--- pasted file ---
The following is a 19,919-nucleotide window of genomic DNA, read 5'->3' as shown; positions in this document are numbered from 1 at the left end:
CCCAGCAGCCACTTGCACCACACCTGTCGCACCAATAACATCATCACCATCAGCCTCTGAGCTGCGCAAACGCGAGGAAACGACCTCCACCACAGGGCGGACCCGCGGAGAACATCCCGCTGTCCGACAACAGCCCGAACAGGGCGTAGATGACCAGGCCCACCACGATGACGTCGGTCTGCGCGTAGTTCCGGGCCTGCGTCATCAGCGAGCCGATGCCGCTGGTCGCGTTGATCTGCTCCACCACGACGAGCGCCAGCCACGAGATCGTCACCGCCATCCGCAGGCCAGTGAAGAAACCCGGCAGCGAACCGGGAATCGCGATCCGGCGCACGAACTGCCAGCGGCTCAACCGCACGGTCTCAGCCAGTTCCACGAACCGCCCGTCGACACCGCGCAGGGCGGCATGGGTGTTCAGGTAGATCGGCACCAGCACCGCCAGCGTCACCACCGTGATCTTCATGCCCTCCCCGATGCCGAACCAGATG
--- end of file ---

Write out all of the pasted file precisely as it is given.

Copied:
The following is a 19,919-nucleotide window of genomic DNA, read 5'->3' as shown; positions in this document are numbered from 1 at the left end:
CCCAGCAGCCACTTGCACCACACCTGTCGCACCAATAACATCATCACCATCAGCCTCTGAGCTGCGCAAACGCGAGGAAACGACCTCCACCACAGGGCGGACCCGCGGAGAACATCCCGCTGTCCGACAACAGCCCGAACAGGGCGTAGATGACCAGGCCCACCACGATGACGTCGGTCTGCGCGTAGTTCCGGGCCTGCGTCATCAGCGAGCCGATGCCGCTGGTCGCGTTGATCTGCTCCACCACGACGAGCGCCAGCCACGAGATCGTCACCGCCATCCGCAGGCCAGTGAAGAAACCCGGCAGCGAACCGGGAATCGCGATCCGGCGCACGAACTGCCAGCGGCTCAACCGCACGGTCTCAGCCAGTTCCACGAACCGCCCGTCGACACCGCGCAGGGCGGCATGGGTGTTCAGGTAGATCGGCACCAGCACCGCCAGCGTCACCACCGTGATCTTCATGCCCTCCCCGATGCCGAACCAGATG